Arms, body, legs, legs, body, arms…

Not sure if I’ve ever mentioned this before but I LOVE ROWING.

When I’m not working on our Always Oarsome business, I’m usually doing something else rowing related. For example running the Learn to Row courses at Warrington Rowing Club. Here’s an insight into what it’s all about.

Learn to Row November 2017
Team L2R

So approximately five times a year, Jen and I run the Learn to Row (L2R) course at Warrington Rowing Club. Although WE organise this we also have the help of a super group of volunteers from our senior and sometimes junior squads. It’s a six week course – two hours a week on a Sunday morning – open to anyone over the age of eighteen.

We generally get a mix of ages and usually more women than men! However this time the majority of the group were over forty and sixty percent were male!

The big day arrives and our “clients” begin to turn up. Some people book on with friends, some come as couples and many come along completely on their own. It’s quite a brave thing to do – to start to learn something new with a group of unknown people.

Some are nervous, some excited, some reluctant – usually those who have been dragged along by a friend! I know this feeling I was recently dragged along to my first kayaking lesson – it was brill by the way!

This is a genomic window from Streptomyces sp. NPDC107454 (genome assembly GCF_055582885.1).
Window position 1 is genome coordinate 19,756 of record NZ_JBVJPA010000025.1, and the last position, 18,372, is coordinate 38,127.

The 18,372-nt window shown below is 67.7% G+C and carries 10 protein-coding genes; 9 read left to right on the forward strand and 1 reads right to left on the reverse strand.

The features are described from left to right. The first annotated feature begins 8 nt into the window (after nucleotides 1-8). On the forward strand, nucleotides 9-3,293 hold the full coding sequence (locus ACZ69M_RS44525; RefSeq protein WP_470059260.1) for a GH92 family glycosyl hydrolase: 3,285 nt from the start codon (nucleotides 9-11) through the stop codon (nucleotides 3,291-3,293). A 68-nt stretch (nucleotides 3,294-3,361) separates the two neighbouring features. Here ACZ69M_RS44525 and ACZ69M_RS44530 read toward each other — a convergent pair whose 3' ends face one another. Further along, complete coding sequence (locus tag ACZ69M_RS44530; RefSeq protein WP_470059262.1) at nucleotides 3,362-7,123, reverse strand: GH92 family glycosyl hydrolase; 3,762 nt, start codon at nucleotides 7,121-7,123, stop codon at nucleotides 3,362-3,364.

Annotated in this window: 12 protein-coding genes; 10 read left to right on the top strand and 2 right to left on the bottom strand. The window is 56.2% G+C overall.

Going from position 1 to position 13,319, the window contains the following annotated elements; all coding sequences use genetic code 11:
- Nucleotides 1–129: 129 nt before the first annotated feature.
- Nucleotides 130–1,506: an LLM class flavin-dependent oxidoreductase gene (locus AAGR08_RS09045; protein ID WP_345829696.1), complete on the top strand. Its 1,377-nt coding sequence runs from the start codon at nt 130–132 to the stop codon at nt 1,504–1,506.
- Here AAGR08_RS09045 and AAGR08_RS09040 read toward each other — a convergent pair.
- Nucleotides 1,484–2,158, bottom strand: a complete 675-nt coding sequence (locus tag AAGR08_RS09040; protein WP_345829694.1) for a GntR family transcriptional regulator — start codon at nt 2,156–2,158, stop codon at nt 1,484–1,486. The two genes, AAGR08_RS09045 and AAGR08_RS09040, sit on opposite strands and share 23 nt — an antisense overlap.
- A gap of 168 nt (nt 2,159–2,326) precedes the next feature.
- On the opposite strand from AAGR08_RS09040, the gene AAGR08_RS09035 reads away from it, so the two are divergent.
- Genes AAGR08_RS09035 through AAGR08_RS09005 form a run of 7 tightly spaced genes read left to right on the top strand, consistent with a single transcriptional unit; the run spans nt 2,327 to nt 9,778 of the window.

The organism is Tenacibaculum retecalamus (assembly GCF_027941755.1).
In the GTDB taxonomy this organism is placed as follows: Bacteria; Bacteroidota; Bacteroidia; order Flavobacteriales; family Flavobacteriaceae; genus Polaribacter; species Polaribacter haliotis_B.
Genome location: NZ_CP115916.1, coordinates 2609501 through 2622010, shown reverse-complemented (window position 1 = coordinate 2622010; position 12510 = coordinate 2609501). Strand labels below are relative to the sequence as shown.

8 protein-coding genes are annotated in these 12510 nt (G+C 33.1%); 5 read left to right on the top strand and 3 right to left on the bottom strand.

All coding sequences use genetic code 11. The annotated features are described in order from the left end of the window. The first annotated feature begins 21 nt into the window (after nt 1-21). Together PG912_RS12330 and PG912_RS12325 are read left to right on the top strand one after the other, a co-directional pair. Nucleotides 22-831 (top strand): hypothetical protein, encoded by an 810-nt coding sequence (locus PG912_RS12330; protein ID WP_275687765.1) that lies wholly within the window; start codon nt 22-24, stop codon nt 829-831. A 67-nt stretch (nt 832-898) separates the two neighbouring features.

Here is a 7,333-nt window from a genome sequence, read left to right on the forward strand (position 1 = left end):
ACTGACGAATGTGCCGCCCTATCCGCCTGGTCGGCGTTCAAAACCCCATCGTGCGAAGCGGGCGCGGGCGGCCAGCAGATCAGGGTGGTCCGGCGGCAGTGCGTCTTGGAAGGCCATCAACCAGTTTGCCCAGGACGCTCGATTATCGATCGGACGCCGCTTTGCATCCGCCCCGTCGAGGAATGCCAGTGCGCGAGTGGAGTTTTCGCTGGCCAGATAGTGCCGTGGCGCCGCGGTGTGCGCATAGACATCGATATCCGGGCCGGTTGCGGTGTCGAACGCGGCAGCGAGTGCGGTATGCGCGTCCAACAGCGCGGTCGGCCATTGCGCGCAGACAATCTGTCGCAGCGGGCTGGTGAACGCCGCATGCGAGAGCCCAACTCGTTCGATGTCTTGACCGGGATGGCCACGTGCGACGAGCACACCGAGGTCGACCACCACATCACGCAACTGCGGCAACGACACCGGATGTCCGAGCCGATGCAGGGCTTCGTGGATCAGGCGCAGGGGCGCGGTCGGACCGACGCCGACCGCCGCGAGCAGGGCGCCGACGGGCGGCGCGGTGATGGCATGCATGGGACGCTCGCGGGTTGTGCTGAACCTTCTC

Most people have watched rowing on the TV – you know The Boat Race? Those “kids” make it look so easy – believe me they have trained for hundreds of hours both on and off the water!

I’m not trying to put anyone off – we have great fun in our L2R sessions and by the end of the course the attendees generally have a good grasp of the rowing technique.

Let’s begin

The first session begins with a quick introduction and safety briefing. Next we check that our “victims” are wearing the appropriate kit. We do not want anyone to be unsafe on the water or uncomfortable.

Following this we head to the gym and the fun begins. Several of our clients may have used a rowing machine (erg) in their local gym (the tricky ones!) and many have never sat on one before (also tricky but less so!)

We go through the basics of the stroke to give them an idea of what to expect and some pointers to bear in mind when in the boat.

Arms, body, legs, legs, body, arms”.

How difficult can it be? Believe me it’s not that straight forward, even less so when you think about it! Eventually we have them all rowing together and we stop the torture, er I mean finish on the ergs and Jen gets the cake tin out – they get really excited, momentarily, until we say we are just collecting valuables to lock away while we are on the water!!! No cakes or biscuits I’m afraid.

And so to the water…

We have really stable, safe boats especially made to make learning to row easy. Think very large plastic baby bath and you’re on the right lines – except these definitely float and are very tricky to turn over!!!

The boats are carried to the landing stage and put on the water and the oars fastened into the gates – the amount of information and new words we have given these people in this first half hour is phenomenal and we haven’t even started rowing yet!!!!

During one of our earliest courses, about week four, one of the ladies asked the question many people wanted to but didn’t dare, apparently!